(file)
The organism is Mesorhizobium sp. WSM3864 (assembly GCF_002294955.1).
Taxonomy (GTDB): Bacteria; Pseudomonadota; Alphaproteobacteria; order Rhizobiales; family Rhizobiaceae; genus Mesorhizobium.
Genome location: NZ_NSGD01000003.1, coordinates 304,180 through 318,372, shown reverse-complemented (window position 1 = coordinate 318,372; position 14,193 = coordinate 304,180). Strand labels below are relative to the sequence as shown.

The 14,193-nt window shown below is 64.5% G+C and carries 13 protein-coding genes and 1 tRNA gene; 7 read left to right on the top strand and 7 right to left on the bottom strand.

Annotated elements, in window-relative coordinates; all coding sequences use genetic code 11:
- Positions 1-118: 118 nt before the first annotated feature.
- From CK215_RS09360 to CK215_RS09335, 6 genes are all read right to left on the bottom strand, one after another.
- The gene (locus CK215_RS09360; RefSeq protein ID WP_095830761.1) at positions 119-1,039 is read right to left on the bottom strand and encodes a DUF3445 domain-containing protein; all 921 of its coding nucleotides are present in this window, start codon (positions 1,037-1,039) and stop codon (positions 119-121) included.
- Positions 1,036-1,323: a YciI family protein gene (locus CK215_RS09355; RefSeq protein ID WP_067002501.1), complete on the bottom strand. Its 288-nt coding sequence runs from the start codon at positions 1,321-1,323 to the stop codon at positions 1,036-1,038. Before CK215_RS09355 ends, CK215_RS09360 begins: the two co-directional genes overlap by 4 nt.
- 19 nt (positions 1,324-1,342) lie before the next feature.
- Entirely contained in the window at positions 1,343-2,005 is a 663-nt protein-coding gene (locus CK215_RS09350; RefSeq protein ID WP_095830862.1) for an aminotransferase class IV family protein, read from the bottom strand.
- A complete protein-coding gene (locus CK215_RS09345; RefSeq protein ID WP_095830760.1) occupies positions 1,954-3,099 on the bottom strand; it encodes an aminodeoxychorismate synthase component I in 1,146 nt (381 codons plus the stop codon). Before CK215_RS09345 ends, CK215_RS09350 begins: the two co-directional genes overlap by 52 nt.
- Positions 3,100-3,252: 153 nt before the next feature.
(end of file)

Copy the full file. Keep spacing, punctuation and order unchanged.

The organism is Mesorhizobium sp. WSM3864 (assembly GCF_002294955.1).
Taxonomy (GTDB): Bacteria; Pseudomonadota; Alphaproteobacteria; order Rhizobiales; family Rhizobiaceae; genus Mesorhizobium.
Genome location: NZ_NSGD01000003.1, coordinates 304,180 through 318,372, shown reverse-complemented (window position 1 = coordinate 318,372; position 14,193 = coordinate 304,180). Strand labels below are relative to the sequence as shown.

The 14,193-nt window shown below is 64.5% G+C and carries 13 protein-coding genes and 1 tRNA gene; 7 read left to right on the top strand and 7 right to left on the bottom strand.

Annotated elements, in window-relative coordinates; all coding sequences use genetic code 11:
- Positions 1-118: 118 nt before the first annotated feature.
- From CK215_RS09360 to CK215_RS09335, 6 genes are all read right to left on the bottom strand, one after another.
- The gene (locus CK215_RS09360; RefSeq protein ID WP_095830761.1) at positions 119-1,039 is read right to left on the bottom strand and encodes a DUF3445 domain-containing protein; all 921 of its coding nucleotides are present in this window, start codon (positions 1,037-1,039) and stop codon (positions 119-121) included.
- Positions 1,036-1,323: a YciI family protein gene (locus CK215_RS09355; RefSeq protein ID WP_067002501.1), complete on the bottom strand. Its 288-nt coding sequence runs from the start codon at positions 1,321-1,323 to the stop codon at positions 1,036-1,038. Before CK215_RS09355 ends, CK215_RS09360 begins: the two co-directional genes overlap by 4 nt.
- 19 nt (positions 1,324-1,342) lie before the next feature.
- Entirely contained in the window at positions 1,343-2,005 is a 663-nt protein-coding gene (locus CK215_RS09350; RefSeq protein ID WP_095830862.1) for an aminotransferase class IV family protein, read from the bottom strand.
- A complete protein-coding gene (locus CK215_RS09345; RefSeq protein ID WP_095830760.1) occupies positions 1,954-3,099 on the bottom strand; it encodes an aminodeoxychorismate synthase component I in 1,146 nt (381 codons plus the stop codon). Before CK215_RS09345 ends, CK215_RS09350 begins: the two co-directional genes overlap by 52 nt.
- Positions 3,100-3,252: 153 nt before the next feature.